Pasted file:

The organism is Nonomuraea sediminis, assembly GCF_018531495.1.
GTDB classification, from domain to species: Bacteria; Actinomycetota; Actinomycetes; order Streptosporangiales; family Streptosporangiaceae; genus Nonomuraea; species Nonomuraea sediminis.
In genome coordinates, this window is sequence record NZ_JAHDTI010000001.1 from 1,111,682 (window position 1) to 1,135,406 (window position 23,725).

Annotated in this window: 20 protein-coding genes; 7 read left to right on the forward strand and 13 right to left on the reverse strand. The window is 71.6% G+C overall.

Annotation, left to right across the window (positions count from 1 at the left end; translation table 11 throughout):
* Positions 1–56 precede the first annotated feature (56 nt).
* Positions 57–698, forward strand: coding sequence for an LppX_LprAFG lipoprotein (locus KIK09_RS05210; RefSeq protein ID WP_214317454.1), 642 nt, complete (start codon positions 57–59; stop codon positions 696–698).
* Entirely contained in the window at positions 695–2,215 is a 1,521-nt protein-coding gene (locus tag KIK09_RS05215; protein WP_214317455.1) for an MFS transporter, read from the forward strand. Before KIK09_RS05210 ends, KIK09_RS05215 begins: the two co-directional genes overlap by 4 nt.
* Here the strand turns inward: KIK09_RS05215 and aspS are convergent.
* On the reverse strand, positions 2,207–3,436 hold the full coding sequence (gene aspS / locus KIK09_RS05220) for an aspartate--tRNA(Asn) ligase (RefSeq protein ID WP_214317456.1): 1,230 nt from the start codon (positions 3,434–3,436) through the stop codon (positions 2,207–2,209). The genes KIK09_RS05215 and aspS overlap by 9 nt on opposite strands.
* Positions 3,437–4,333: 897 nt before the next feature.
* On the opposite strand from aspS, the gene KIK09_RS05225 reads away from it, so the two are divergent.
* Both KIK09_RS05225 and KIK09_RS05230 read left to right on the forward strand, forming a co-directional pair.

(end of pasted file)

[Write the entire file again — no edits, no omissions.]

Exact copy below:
The organism is Nonomuraea sediminis, assembly GCF_018531495.1.
GTDB classification, from domain to species: Bacteria; Actinomycetota; Actinomycetes; order Streptosporangiales; family Streptosporangiaceae; genus Nonomuraea; species Nonomuraea sediminis.
In genome coordinates, this window is sequence record NZ_JAHDTI010000001.1 from 1,111,682 (window position 1) to 1,135,406 (window position 23,725).

Annotated in this window: 20 protein-coding genes; 7 read left to right on the forward strand and 13 right to left on the reverse strand. The window is 71.6% G+C overall.

Annotation, left to right across the window (positions count from 1 at the left end; translation table 11 throughout):
* Positions 1–56 precede the first annotated feature (56 nt).
* Positions 57–698, forward strand: coding sequence for an LppX_LprAFG lipoprotein (locus KIK09_RS05210; RefSeq protein ID WP_214317454.1), 642 nt, complete (start codon positions 57–59; stop codon positions 696–698).
* Entirely contained in the window at positions 695–2,215 is a 1,521-nt protein-coding gene (locus tag KIK09_RS05215; protein WP_214317455.1) for an MFS transporter, read from the forward strand. Before KIK09_RS05210 ends, KIK09_RS05215 begins: the two co-directional genes overlap by 4 nt.
* Here the strand turns inward: KIK09_RS05215 and aspS are convergent.
* On the reverse strand, positions 2,207–3,436 hold the full coding sequence (gene aspS / locus KIK09_RS05220) for an aspartate--tRNA(Asn) ligase (RefSeq protein ID WP_214317456.1): 1,230 nt from the start codon (positions 3,434–3,436) through the stop codon (positions 2,207–2,209). The genes KIK09_RS05215 and aspS overlap by 9 nt on opposite strands.
* Positions 3,437–4,333: 897 nt before the next feature.
* On the opposite strand from aspS, the gene KIK09_RS05225 reads away from it, so the two are divergent.
* Both KIK09_RS05225 and KIK09_RS05230 read left to right on the forward strand, forming a co-directional pair.